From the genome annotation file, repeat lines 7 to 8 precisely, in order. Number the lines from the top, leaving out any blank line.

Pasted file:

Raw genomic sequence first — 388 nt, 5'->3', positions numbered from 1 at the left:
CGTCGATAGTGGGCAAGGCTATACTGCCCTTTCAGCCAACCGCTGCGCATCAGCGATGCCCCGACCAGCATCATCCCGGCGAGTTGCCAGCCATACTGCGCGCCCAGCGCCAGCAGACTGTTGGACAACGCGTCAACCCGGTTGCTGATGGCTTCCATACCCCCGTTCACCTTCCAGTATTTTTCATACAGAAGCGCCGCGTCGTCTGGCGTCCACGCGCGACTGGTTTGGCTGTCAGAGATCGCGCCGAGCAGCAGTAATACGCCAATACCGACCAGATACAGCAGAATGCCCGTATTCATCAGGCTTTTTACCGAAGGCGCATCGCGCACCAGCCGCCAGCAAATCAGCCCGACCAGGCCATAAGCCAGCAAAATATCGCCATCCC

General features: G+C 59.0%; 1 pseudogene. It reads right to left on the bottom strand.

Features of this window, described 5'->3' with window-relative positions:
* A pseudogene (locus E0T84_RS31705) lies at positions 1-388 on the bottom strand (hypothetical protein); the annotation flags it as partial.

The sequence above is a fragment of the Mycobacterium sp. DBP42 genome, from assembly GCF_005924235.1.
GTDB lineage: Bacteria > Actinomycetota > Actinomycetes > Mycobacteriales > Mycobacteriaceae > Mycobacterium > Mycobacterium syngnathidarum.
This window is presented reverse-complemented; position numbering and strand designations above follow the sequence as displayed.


GTDB lineage: Bacteria > Actinomycetota > Actinomycetes > Mycobacteriales > Mycobacteriaceae > Mycobacterium > Mycobacterium syngnathidarum.
This window is presented reverse-complemented; position numbering and strand designations above follow the sequence as displayed.